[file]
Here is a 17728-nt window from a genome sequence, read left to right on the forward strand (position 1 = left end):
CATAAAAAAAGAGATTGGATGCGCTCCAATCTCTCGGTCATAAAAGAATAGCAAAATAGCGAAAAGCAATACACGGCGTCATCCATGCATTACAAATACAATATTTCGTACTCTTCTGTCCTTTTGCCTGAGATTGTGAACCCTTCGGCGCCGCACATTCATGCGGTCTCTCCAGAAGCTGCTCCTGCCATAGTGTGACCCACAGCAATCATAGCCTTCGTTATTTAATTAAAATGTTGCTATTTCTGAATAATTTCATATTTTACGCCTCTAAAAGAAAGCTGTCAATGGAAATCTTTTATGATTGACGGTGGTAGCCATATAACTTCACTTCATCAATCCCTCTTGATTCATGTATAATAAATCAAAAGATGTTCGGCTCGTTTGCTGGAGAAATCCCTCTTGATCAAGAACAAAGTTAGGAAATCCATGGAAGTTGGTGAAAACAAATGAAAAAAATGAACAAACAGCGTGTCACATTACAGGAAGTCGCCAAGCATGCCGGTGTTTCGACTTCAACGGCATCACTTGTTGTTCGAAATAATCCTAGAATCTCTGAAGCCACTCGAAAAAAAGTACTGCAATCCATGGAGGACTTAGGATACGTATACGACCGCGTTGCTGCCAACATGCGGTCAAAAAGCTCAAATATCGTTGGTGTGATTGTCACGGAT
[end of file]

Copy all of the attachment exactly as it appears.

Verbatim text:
Here is a 17728-nt window from a genome sequence, read left to right on the forward strand (position 1 = left end):
CATAAAAAAAGAGATTGGATGCGCTCCAATCTCTCGGTCATAAAAGAATAGCAAAATAGCGAAAAGCAATACACGGCGTCATCCATGCATTACAAATACAATATTTCGTACTCTTCTGTCCTTTTGCCTGAGATTGTGAACCCTTCGGCGCCGCACATTCATGCGGTCTCTCCAGAAGCTGCTCCTGCCATAGTGTGACCCACAGCAATCATAGCCTTCGTTATTTAATTAAAATGTTGCTATTTCTGAATAATTTCATATTTTACGCCTCTAAAAGAAAGCTGTCAATGGAAATCTTTTATGATTGACGGTGGTAGCCATATAACTTCACTTCATCAATCCCTCTTGATTCATGTATAATAAATCAAAAGATGTTCGGCTCGTTTGCTGGAGAAATCCCTCTTGATCAAGAACAAAGTTAGGAAATCCATGGAAGTTGGTGAAAACAAATGAAAAAAATGAACAAACAGCGTGTCACATTACAGGAAGTCGCCAAGCATGCCGGTGTTTCGACTTCAACGGCATCACTTGTTGTTCGAAATAATCCTAGAATCTCTGAAGCCACTCGAAAAAAAGTACTGCAATCCATGGAGGACTTAGGATACGTATACGACCGCGTTGCTGCCAACATGCGGTCAAAAAGCTCAAATATCGTTGGTGTGATTGTCACGGAT